Theory of Language

The Representational Function of Language

ISBN 9789027232977 (Eur) | EUR 178.00
ISBN 9781556192005 (USA) | USD 267.00
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Karl Bühler (1879-1963) was one of the leading theoreticians of language of this century. His masterwork Sprachtheorie (1934) has been praised widely and gained considerable recognition in the fields of linguistics, semiotics, the philosophy of language and the psychology of language. The work has, however, resisted translation into English partly because of its spirited and vivid style, partly because of the depth and range of analysis, partly because of the great erudition of the author, who displays a thorough command of both the linguistic and the philosophical traditions. With this translation, Bühler's ideas on many problems that are still controversial and others only recently rediscovered, are now accessible to the English-speaking world.Contents: The work is divided into four parts. Part I discusses the four “axioms” or principles of language research, the most famous of which is the first, the “organon model”, the base of Bühler's instrumental view of language. Part II treats the role of indexicality in language and discusses deixis as one determinant of speech. Part III examines the symbolic field, dealing with context, onomatopoeia and the function of case. Part IV deals with the elements of language and their organization (syllabification, the definition of the word, metaphor, anaphora, etc).The text is accompanied by: Translator's preface; Introduction (by Achim Eschbach); Glossary of terms and Bibliography of cited works (both compiled by the translator); Index of names, Index of topics.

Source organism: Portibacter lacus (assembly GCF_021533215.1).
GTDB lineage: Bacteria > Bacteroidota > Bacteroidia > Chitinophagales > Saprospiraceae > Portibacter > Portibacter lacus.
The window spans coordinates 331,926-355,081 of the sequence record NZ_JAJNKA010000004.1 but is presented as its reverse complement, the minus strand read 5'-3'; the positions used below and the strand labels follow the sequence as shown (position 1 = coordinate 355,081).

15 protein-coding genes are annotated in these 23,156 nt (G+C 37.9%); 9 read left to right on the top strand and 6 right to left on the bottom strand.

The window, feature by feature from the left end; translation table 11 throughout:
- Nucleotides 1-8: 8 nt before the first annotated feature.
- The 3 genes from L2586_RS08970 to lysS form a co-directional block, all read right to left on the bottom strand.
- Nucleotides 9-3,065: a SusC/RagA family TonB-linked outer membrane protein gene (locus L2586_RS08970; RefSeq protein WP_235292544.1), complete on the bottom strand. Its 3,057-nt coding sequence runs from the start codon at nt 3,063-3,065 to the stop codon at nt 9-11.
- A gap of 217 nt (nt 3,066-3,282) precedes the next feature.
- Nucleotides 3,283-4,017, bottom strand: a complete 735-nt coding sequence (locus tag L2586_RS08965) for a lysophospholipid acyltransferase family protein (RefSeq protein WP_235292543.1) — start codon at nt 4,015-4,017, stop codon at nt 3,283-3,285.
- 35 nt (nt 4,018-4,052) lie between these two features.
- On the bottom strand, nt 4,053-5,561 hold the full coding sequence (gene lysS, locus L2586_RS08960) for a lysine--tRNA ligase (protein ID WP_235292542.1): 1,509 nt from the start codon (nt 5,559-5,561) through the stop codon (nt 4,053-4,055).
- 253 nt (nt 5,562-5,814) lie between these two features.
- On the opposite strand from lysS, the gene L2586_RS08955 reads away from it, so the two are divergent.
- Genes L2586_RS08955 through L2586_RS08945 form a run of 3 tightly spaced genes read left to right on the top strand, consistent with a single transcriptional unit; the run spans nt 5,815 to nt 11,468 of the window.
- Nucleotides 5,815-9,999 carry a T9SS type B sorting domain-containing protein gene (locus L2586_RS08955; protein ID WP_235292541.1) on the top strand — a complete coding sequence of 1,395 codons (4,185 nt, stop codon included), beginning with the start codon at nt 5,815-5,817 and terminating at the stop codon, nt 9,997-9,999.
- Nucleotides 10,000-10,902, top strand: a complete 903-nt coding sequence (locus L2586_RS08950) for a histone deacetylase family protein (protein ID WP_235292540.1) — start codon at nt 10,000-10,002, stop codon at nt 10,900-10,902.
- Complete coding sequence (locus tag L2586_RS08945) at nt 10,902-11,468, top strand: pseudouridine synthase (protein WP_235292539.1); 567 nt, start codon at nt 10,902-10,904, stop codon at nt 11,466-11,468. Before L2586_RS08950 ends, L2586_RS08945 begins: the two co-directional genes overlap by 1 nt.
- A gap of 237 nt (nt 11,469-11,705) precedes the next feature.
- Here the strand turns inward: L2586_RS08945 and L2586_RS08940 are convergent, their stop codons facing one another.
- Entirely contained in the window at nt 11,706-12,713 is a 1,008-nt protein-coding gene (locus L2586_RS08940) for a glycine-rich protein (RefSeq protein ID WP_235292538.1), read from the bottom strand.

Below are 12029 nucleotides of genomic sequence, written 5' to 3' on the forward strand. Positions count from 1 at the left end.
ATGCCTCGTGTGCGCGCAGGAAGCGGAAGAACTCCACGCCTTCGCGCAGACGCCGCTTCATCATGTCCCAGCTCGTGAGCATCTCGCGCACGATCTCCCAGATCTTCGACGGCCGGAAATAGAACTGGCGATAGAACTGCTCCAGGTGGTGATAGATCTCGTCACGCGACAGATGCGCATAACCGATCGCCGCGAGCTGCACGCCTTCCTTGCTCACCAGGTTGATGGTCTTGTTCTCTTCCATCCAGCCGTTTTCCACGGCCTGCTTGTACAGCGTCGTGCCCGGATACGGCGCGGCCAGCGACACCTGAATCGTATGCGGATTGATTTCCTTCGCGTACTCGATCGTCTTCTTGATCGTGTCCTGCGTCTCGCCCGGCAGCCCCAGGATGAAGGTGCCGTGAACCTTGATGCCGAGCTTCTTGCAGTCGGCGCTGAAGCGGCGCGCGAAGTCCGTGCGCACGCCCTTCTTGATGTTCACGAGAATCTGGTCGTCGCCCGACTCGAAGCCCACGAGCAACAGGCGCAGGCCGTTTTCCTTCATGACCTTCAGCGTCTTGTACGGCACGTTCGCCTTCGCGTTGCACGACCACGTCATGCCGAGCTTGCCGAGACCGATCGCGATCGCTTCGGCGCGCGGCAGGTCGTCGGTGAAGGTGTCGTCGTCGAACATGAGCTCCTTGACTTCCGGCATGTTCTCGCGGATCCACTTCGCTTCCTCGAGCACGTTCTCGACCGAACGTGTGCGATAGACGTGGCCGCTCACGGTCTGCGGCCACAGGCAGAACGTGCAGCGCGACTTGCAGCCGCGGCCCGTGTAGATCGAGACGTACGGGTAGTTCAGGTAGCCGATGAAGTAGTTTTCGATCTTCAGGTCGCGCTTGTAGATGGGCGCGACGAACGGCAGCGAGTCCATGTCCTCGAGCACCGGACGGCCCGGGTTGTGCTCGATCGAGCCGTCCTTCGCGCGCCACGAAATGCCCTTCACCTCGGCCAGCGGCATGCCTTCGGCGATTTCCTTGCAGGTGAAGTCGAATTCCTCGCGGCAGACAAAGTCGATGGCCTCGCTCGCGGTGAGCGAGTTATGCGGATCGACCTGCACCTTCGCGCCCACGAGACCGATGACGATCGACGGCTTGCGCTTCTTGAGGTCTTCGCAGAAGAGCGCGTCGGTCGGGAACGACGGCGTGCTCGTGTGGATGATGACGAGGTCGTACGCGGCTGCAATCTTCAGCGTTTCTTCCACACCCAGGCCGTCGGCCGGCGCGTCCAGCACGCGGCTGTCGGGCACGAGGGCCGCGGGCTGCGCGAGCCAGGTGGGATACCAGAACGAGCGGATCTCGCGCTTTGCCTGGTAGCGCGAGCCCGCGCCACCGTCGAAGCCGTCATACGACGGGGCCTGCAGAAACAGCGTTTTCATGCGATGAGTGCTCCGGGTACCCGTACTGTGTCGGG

[Foundations of Semiotics, 25]  1990.  lxii, 508 pp.
Publishing status: Available
Table of Contents
Editor's Introduction: Kari Bühler: Sematologist
Translator's Preface
Introduction: Theory of Language Yesterday and Today
0. Historical Works
1. Paul's “Principles of the History of Language”: Dependency on Descartes — Natural sciences and history
2. Saussure's Cours: Substance-oriented thought in the 19th century
3. Husserl's programme in the “Logical Investigations”
I. The Principles of Language Research
1. The Idea and Plan of the Axiomatics
1.0 Observations and the ideas guiding research
1.1 Exact recordings: three manners of understanding
1.2 Initial object of linguistic research: the conceptual world of the linguistic researcher
1.3 Axioms of language research
1.4 The four principles
2. The Model of Language as Organon (A)
2.0 Manners of appearance of the concrete speech event
2.1 Inadequacy of the causal view of substance-oriented thought
2.2 The new model: the three semantic functions of language
2.3 Expression and appeal as independent variables in addition to representation: the three books on language
3. The Significative Nature of Language (B)
3.0 The constructive model of language
3.1 The etyma of the words for sign
3.2 Direct analysis of the concept of sign: comparative psychology — a general formula